One thing he mentioned was to put ourselves in local mindset during Rapid Culture Calibration. I would like to point out that it will be hard for us, as a foreigner there, to fully immerse ourselves into a totally different culture. Simply because, we will feel some sort of anxiousness or cautiousness during our stay there as we have uncertainty of the place too. However, he also brought up the idea of partnering with a local team. Partnering with a local team is a good idea as they know what and where will be “truly local” to visit etc. Also, it will be especially beneficial in places that are not as safe or places with language barrier (Especially for places that speaks dialects)

I am very surprised that Jan Chipchase included visiting salon as one of his method too. This is one of the way that are not as common but effective. Hairdressers are constantly meeting new people and having conversations with different people.

On top of these, I would like to add in another method will be having conversations with taxi drivers (or Grab and Uber drivers now). They are usually the ones who really meet people from all walk of life. From tourists to students to working adult and so on.

From personal experience, I always have good talks with taxi/grab/uber drivers, they will talk about their day, their worries, their uncommon encounters. Most of the drivers will also talk about their worries about their future, after knowing that I am a student. Very often, they will talk about they are losing out to the society etc due to their limitation in skillset. Some of the drivers will also talk about what the other customers told them, from gossips to culture of different people too. Especially those older drivers, they often talk about how Singapore had improved/changed over the years too. I guess from here we can also figure out insights of the country too.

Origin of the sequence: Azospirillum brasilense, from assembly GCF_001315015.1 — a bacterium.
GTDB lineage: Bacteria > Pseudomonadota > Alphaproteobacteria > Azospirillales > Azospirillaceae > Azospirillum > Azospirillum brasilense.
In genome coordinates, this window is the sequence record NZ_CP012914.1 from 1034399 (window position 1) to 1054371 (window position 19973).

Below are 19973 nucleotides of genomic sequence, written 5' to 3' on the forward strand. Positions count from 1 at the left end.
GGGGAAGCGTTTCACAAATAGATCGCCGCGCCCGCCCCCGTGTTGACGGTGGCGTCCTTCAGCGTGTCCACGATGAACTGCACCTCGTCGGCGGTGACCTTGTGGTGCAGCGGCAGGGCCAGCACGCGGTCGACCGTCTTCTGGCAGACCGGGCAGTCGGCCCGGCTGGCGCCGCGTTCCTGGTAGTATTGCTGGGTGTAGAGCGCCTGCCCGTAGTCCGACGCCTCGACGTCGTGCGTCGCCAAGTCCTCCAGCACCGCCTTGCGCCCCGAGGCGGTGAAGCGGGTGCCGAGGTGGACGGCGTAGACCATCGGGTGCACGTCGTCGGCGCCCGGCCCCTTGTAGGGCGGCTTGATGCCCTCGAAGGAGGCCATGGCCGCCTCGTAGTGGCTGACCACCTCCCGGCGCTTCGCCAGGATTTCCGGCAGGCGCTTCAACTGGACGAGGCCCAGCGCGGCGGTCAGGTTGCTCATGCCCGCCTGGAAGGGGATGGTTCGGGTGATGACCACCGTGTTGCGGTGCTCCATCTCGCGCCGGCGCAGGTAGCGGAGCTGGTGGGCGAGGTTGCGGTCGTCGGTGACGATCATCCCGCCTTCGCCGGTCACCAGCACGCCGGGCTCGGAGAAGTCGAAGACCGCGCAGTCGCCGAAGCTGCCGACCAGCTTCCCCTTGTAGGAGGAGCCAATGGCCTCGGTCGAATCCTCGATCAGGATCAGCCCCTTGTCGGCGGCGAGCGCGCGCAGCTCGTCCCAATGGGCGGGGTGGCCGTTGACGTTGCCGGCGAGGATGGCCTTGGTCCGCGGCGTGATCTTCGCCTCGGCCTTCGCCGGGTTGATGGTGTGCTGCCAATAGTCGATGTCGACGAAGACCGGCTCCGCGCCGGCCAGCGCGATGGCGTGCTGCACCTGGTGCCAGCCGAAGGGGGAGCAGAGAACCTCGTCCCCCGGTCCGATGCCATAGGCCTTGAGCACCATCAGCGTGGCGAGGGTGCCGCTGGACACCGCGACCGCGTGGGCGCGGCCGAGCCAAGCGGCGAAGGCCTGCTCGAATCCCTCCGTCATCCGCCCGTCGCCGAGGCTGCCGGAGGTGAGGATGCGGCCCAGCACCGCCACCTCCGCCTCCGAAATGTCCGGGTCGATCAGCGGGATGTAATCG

I would say that conversing with taxi drivers will be a better option as they are constantly moving around and meeting new people. They are also part of the country’s transportation.

All in all, this chapter gave a definite idea on how to research on users which is very important in a design process. Getting to know the culture of the users will highlight the needs and difficulties of different user groups. This will identify the bigger image of why we design. From there on, by bringing in the knowledge from what Don Norman mentioned in “The Design of Everyday Things”, we can design something that will surely bring about a great experience for users.


  1. Is there a possibility of having a product that will be so universal that everybody can use it?
  2. How do we gauge how much of culture of one place should we inject into our design to make sure that it’s not overdoing?